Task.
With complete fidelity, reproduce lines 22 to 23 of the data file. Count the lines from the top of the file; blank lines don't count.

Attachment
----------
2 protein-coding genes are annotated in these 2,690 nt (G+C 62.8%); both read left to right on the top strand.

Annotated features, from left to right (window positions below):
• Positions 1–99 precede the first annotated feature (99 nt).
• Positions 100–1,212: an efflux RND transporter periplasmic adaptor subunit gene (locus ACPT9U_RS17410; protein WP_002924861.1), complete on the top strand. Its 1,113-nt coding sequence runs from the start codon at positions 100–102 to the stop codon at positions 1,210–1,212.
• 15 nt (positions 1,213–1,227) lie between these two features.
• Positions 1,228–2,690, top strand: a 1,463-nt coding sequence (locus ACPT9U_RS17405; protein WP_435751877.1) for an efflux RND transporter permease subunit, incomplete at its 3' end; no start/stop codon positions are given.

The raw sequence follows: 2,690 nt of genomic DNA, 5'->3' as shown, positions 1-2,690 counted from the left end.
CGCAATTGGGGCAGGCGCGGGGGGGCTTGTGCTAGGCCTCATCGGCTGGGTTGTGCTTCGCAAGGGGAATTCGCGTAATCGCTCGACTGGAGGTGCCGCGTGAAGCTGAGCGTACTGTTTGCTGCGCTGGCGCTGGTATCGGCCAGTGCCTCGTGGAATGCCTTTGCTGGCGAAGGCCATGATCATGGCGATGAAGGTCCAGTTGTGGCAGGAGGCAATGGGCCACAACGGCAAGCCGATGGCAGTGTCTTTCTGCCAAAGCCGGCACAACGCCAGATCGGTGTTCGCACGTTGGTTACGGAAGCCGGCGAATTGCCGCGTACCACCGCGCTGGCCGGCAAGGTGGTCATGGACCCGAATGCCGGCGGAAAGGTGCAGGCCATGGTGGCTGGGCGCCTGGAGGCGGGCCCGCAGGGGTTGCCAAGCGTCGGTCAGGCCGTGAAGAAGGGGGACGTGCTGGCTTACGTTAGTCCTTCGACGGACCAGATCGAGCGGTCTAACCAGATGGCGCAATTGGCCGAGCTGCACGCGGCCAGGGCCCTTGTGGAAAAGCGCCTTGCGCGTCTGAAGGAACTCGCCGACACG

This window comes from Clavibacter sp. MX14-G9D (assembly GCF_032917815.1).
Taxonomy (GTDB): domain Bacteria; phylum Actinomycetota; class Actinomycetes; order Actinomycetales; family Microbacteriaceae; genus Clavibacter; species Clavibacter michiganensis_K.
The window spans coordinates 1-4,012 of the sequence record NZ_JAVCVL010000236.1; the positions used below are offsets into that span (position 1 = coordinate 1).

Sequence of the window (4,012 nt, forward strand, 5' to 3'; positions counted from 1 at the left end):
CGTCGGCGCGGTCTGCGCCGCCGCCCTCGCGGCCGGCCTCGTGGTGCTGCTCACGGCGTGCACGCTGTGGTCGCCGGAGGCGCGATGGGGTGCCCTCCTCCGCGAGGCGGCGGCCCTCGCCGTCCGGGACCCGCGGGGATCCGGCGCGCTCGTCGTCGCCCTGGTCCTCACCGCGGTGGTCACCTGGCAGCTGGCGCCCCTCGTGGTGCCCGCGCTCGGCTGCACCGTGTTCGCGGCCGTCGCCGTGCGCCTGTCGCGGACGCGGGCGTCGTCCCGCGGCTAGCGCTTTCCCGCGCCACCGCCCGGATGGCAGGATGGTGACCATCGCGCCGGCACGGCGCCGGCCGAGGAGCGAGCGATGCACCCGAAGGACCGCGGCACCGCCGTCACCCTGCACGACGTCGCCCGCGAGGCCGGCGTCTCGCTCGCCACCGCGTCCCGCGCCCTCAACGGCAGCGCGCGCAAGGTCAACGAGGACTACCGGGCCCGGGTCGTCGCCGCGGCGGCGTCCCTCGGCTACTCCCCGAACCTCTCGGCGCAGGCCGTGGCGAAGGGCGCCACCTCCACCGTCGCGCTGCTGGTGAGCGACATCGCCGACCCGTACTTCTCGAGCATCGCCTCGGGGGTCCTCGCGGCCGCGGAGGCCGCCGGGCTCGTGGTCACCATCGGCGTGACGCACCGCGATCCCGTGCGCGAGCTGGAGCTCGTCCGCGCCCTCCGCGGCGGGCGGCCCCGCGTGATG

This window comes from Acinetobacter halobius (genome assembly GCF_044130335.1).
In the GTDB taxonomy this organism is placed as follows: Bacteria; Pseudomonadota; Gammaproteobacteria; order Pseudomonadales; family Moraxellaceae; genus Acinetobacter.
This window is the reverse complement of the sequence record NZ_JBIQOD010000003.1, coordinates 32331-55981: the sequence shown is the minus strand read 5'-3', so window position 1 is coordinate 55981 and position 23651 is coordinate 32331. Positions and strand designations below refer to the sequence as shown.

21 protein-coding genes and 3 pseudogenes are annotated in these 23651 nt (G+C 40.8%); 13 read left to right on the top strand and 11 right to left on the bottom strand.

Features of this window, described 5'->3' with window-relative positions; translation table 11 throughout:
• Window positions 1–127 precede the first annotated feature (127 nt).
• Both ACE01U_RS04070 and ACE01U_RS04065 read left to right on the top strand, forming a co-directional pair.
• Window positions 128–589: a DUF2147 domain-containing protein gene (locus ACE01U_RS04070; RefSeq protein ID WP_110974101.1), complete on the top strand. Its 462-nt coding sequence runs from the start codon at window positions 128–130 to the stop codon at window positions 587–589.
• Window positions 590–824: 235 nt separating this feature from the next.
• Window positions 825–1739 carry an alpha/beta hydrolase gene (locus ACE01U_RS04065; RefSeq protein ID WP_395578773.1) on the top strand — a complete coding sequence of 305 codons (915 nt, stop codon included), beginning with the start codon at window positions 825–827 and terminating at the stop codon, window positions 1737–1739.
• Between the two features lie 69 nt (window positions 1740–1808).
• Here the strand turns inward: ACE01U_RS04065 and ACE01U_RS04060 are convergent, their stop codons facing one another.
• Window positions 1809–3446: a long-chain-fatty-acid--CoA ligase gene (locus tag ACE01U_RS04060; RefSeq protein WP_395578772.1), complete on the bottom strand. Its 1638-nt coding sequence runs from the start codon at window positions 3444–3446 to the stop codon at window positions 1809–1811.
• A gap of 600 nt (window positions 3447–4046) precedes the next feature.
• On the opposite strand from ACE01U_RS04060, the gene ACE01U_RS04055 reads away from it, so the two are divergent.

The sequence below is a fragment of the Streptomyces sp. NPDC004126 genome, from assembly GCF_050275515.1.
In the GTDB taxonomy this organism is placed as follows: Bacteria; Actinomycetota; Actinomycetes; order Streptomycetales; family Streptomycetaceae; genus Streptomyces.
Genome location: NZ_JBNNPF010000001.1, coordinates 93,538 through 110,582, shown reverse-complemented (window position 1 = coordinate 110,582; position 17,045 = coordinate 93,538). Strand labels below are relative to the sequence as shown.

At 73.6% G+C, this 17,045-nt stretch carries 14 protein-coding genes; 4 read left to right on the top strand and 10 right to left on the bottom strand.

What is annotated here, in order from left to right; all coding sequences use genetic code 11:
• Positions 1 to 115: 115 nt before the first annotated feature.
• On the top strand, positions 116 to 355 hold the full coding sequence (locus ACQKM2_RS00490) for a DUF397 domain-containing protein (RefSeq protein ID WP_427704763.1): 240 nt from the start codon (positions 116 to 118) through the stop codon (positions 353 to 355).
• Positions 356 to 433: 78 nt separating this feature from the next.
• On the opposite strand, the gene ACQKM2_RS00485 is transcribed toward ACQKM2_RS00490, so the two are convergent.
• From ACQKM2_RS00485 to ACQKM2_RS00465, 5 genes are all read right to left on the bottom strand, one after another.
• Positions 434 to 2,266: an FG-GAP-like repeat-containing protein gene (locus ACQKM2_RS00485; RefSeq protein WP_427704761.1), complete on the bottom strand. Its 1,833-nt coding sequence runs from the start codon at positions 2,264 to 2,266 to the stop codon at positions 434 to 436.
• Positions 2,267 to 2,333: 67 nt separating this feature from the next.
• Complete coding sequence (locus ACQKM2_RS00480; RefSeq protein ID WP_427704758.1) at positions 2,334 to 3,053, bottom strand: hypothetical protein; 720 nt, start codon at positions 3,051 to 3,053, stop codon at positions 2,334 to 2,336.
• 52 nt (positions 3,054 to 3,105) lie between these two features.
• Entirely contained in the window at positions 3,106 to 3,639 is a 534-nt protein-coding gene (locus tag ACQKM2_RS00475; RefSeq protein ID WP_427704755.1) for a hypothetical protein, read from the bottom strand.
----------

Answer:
• Window positions 590–824: 235 nt separating this feature from the next.
• Window positions 825–1739 carry an alpha/beta hydrolase gene (locus ACE01U_RS04065; RefSeq protein ID WP_395578773.1) on the top strand — a complete coding sequence of 305 codons (915 nt, stop codon included), beginning with the start codon at window positions 825–827 and terminating at the stop codon, window positions 1737–1739.